The new reform seeks in limiting the number of housing units that can be converted to short-term rentals like Airbnb that help reduce impacts on long-term housing availability. And at the same time, balancing some flexibility for hosts to use their homes and earn an income while benefiting the Burlington economy. To learn more, please visit: Regulatory Framework for Short-term Rentals

Stowe

Stowe regulations state:

  • Homes, condos, apartments, or even bed & breakfast are considered as short-term rentals that are rented for one week or longer are permitted.
  • Less than a week rental is considered a ‘lodging facility require may and allowed in certain zoning districts.
  • Any house with the approval may be converted to bed & breakfast as long as it is registered and the property owner resides.
  • Short-term rentals are subject to safety inspections by the State Fire Marshall.

How Does The Occupancy Tax Collection And Remittance By Airbnb Work In Vermont?

State of Vermont

Airbnb collects and remits these taxes to the Vermont Department of Taxes for listings on the platform under a single meals and rooms tax ID number: MRT-10126712.

Meals and Room Tax

9% of the listing price including any cleaning fees and guest fees for reservations 29 nights and shorter.

Local Option Tax

1% of the listing price including any cleaning fee and guest fees for reservations 29 nights and shorter in the following municipalities: Brandon, Brattleboro, Colchester, Dover, Killington, Manchester, Middlebury, Montpelier, Rutland Town, St. Albans Town, South Burlington, Stowe, Stratton, Williston, Wilmington, Winhall, and Woodstock. For more information, check out: Local Option Sales Tax.

Selling Merchandise

Merchandises such as homemade soap or candles, etc. that are sold to your guest are required to be charged 6% Vermont Sales Tax. Furthermore, if you additionally purchase items made online or in a state and no sales tax is charged, you must remit the applicable 6% Vermont Use Tax. For more details, please visit: Sales and Use Tax.

Burlington

Guests who book Airbnb listings that are located in Burlington, VT will pay the following taxes as part of their reservation:

  • City of Burlington Restaurant, Hotel, Amusements, and Admissions Tax: 2% of the listing price including any cleaning fee for all reservations. For detailed information, please visit City of Burlington Clerk/Treasurer’s website.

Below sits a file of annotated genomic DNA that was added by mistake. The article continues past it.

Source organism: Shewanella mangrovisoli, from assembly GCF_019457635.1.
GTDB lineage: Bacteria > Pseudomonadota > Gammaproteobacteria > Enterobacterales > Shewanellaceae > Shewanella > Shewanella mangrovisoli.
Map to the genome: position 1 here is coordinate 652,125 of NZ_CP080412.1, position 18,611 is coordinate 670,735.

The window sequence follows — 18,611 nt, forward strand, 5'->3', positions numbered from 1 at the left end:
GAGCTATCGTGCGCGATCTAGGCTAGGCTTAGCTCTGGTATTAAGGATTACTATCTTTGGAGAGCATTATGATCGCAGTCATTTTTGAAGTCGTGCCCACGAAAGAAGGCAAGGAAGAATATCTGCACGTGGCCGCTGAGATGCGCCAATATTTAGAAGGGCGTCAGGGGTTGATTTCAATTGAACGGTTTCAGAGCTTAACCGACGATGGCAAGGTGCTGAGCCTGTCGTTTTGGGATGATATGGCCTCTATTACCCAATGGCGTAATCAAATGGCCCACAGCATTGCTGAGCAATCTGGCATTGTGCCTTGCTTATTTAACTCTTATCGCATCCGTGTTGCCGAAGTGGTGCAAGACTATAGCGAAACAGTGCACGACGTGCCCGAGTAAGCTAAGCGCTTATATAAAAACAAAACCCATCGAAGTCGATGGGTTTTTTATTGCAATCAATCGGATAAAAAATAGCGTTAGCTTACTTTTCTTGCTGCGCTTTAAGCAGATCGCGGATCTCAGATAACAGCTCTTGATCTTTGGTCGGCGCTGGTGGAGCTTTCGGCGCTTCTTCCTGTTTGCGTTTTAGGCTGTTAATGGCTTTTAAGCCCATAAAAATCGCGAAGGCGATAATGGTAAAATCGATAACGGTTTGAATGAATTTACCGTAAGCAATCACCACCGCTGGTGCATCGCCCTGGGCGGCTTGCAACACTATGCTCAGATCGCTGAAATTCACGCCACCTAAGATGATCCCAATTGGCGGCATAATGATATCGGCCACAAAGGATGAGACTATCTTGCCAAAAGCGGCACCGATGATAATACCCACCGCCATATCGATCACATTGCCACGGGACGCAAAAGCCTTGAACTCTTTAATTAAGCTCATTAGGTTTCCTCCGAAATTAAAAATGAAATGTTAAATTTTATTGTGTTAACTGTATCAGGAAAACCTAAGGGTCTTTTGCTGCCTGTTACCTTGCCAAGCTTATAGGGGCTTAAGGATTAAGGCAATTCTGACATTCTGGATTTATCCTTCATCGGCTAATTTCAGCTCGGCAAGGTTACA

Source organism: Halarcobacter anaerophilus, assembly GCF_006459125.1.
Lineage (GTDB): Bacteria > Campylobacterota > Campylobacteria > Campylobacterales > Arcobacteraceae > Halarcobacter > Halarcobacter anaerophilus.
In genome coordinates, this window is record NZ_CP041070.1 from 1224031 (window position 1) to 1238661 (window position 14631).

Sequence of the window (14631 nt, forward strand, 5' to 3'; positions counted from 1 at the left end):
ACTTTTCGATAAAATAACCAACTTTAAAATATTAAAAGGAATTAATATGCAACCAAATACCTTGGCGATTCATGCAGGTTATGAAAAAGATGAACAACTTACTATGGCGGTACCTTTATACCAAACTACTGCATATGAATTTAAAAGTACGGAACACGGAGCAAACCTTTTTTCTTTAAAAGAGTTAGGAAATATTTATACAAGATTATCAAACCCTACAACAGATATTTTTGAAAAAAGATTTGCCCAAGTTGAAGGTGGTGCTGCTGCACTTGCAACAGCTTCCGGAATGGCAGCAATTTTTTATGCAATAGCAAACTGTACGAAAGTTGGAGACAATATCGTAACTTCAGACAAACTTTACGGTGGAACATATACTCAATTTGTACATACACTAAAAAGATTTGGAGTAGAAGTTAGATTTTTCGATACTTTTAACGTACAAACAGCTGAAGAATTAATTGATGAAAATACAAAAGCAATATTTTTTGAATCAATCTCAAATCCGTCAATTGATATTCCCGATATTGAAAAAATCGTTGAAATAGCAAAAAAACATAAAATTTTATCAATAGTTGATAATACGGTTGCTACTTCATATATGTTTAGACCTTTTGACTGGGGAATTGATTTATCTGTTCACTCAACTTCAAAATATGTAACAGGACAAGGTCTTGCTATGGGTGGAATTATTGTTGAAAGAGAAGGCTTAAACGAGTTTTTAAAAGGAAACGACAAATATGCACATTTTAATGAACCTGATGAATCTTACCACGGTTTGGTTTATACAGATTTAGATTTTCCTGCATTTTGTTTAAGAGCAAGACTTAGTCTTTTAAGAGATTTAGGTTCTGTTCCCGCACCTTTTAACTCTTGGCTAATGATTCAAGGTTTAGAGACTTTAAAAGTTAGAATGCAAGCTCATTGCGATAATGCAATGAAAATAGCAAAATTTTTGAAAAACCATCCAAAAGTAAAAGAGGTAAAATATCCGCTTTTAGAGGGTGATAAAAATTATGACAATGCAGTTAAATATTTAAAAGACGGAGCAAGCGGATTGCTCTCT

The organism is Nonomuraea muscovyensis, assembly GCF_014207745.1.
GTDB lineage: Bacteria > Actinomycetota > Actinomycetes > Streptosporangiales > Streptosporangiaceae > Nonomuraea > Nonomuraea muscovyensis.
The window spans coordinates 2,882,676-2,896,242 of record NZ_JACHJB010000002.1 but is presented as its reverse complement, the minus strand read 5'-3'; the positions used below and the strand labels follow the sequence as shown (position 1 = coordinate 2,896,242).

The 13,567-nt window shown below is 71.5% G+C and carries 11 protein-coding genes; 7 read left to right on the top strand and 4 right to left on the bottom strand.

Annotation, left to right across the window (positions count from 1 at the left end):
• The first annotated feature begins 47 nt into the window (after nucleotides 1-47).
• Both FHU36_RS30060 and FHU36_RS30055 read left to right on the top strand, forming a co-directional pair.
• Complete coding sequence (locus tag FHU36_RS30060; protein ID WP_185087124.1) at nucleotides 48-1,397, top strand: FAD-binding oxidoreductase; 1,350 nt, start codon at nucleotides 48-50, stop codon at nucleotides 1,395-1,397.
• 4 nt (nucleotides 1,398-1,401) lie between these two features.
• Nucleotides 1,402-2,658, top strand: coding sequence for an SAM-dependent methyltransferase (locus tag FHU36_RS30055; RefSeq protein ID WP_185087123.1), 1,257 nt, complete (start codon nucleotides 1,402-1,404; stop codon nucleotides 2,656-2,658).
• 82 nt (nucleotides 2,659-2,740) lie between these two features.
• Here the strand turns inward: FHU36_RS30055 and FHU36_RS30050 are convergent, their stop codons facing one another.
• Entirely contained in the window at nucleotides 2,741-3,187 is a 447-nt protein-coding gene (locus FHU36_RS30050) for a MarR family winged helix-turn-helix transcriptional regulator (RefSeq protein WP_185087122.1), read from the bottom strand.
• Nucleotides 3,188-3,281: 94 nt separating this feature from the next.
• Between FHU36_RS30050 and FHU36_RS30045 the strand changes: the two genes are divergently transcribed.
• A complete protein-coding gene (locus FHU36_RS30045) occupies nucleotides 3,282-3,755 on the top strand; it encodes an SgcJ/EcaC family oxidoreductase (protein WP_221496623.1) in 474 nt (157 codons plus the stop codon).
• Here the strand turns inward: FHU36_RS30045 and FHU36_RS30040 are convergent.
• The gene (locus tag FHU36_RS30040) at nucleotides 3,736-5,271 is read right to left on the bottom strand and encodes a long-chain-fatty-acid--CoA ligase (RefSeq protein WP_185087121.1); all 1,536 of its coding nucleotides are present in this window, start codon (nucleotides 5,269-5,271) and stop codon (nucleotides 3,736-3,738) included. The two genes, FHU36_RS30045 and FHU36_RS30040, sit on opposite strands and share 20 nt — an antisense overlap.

Rutland

Guests who book Airbnb listings that are located in the City of Rutland, VT will pay the following taxes as part of their reservation:

Rooms, Meals, and Entertainment Tax: 1% of the listing price including any cleaning fees for reservations 29 nights and shorter. For detailed information, please visit the City of Rutland Rooms, Meals, and Entertainment Taxes website.

Frequently Asked Questions (FAQs)

Do short-term rentals affect my homestead tax status?

Yes! It can affect your homestead tax status if your house/dwelling is being rented part of the year. Although, if it is let out for more than 182 days out of the calendar year, properties are considered non-residential, hence not a homestead. With that said, it is important every year to declare the percentage of your house that is let out on your homestead declaration, resulting in a decrease in your homestead tax rate. For more details, please visit: Homestead Declaration.

Is there a limit to the number of bedrooms you can rent out?

All houses are approved for a certain number of rooms. Whether it is on the town sewer and water system or a private well and septic system, it is not permitted to rent out more bedrooms than your approved system regulated by the Vermont Department of Environmental Conservation. It is a violation if guidelines are not being followed and can result in the failure of your septic system. For more details, check out: Wastewater Systems and Portable Water Supplies.

Is an inspection required from the Vermont Health Department?

If 3 or more units are booked regularly or if food is provided through bed and breakfast, a lodging license from the Vermont Health Department is compulsory. For more details, check out: Lodging Establishments.

Is Insurance required?

Depending on individual cities in Vermont that are slowly recognizing the reasons for hosts to secure appropriate insurance for their short-term rentals may or may not be required. Generally, all homeowner’s policies carry a ‘business activity exclusion’ meaning any claim could rightfully be denied. To cover the damage and liabilities when having guests, some companies like Airbnb offers some form of additional insurance. Otherwise, contact your insurance agent in discussing your insurance needs when you have any type of guests.

Related Article: Vacation Rental Insurance Guide

What if you have a Tax liability?

Host/property managers are responsible for collecting and remitting all taxes applicable to your business. If failure to do so, you may be accountable for up to seven years of tax, interest, and penalty. Although, if you voluntarily come forward to the Department’s Voluntary Disclosure Program, it may reduce to three years. Check out: Voluntary Disclosure Program

Tip: Maintain records of your short-term rental business, including dates of rental, names of tenants, the amount charged for the rental, and tax charged and collected.